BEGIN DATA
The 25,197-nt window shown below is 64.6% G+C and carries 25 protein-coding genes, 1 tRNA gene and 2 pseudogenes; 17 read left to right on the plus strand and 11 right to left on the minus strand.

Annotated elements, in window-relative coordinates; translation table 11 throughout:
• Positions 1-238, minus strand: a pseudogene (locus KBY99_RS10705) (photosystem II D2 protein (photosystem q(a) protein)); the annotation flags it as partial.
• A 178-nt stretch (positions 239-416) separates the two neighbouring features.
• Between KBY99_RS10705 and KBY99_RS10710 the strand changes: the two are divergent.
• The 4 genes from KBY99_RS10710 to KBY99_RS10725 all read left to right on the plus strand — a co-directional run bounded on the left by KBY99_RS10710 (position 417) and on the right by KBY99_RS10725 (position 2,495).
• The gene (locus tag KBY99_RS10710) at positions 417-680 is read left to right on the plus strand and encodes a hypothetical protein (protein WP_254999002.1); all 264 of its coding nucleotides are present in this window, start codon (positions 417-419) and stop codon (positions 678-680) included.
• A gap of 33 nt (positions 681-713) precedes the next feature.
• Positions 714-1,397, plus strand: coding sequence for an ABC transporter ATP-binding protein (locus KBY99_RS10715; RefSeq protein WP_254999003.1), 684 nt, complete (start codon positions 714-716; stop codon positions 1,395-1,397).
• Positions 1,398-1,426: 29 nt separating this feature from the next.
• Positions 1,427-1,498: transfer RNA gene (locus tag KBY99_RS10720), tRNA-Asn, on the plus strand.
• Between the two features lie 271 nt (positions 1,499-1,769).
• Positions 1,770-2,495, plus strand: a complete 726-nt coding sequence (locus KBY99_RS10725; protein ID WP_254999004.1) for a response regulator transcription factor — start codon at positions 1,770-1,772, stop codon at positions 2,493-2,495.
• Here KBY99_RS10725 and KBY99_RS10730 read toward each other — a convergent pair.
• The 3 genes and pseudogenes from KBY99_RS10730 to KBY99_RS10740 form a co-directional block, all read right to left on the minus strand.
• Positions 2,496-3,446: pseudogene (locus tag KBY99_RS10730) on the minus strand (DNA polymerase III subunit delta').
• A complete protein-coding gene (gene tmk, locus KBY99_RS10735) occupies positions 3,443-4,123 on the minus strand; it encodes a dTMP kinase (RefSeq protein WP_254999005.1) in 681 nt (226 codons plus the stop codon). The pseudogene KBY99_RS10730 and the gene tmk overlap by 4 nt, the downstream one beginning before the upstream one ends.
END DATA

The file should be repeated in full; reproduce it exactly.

The 25,197-nt window shown below is 64.6% G+C and carries 25 protein-coding genes, 1 tRNA gene and 2 pseudogenes; 17 read left to right on the plus strand and 11 right to left on the minus strand.

Annotated elements, in window-relative coordinates; translation table 11 throughout:
• Positions 1-238, minus strand: a pseudogene (locus KBY99_RS10705) (photosystem II D2 protein (photosystem q(a) protein)); the annotation flags it as partial.
• A 178-nt stretch (positions 239-416) separates the two neighbouring features.
• Between KBY99_RS10705 and KBY99_RS10710 the strand changes: the two are divergent.
• The 4 genes from KBY99_RS10710 to KBY99_RS10725 all read left to right on the plus strand — a co-directional run bounded on the left by KBY99_RS10710 (position 417) and on the right by KBY99_RS10725 (position 2,495).
• The gene (locus tag KBY99_RS10710) at positions 417-680 is read left to right on the plus strand and encodes a hypothetical protein (protein WP_254999002.1); all 264 of its coding nucleotides are present in this window, start codon (positions 417-419) and stop codon (positions 678-680) included.
• A gap of 33 nt (positions 681-713) precedes the next feature.
• Positions 714-1,397, plus strand: coding sequence for an ABC transporter ATP-binding protein (locus KBY99_RS10715; RefSeq protein WP_254999003.1), 684 nt, complete (start codon positions 714-716; stop codon positions 1,395-1,397).
• Positions 1,398-1,426: 29 nt separating this feature from the next.
• Positions 1,427-1,498: transfer RNA gene (locus tag KBY99_RS10720), tRNA-Asn, on the plus strand.
• Between the two features lie 271 nt (positions 1,499-1,769).
• Positions 1,770-2,495, plus strand: a complete 726-nt coding sequence (locus KBY99_RS10725; protein ID WP_254999004.1) for a response regulator transcription factor — start codon at positions 1,770-1,772, stop codon at positions 2,493-2,495.
• Here KBY99_RS10725 and KBY99_RS10730 read toward each other — a convergent pair.
• The 3 genes and pseudogenes from KBY99_RS10730 to KBY99_RS10740 form a co-directional block, all read right to left on the minus strand.
• Positions 2,496-3,446: pseudogene (locus tag KBY99_RS10730) on the minus strand (DNA polymerase III subunit delta').
• A complete protein-coding gene (gene tmk, locus KBY99_RS10735) occupies positions 3,443-4,123 on the minus strand; it encodes a dTMP kinase (RefSeq protein WP_254999005.1) in 681 nt (226 codons plus the stop codon). The pseudogene KBY99_RS10730 and the gene tmk overlap by 4 nt, the downstream one beginning before the upstream one ends.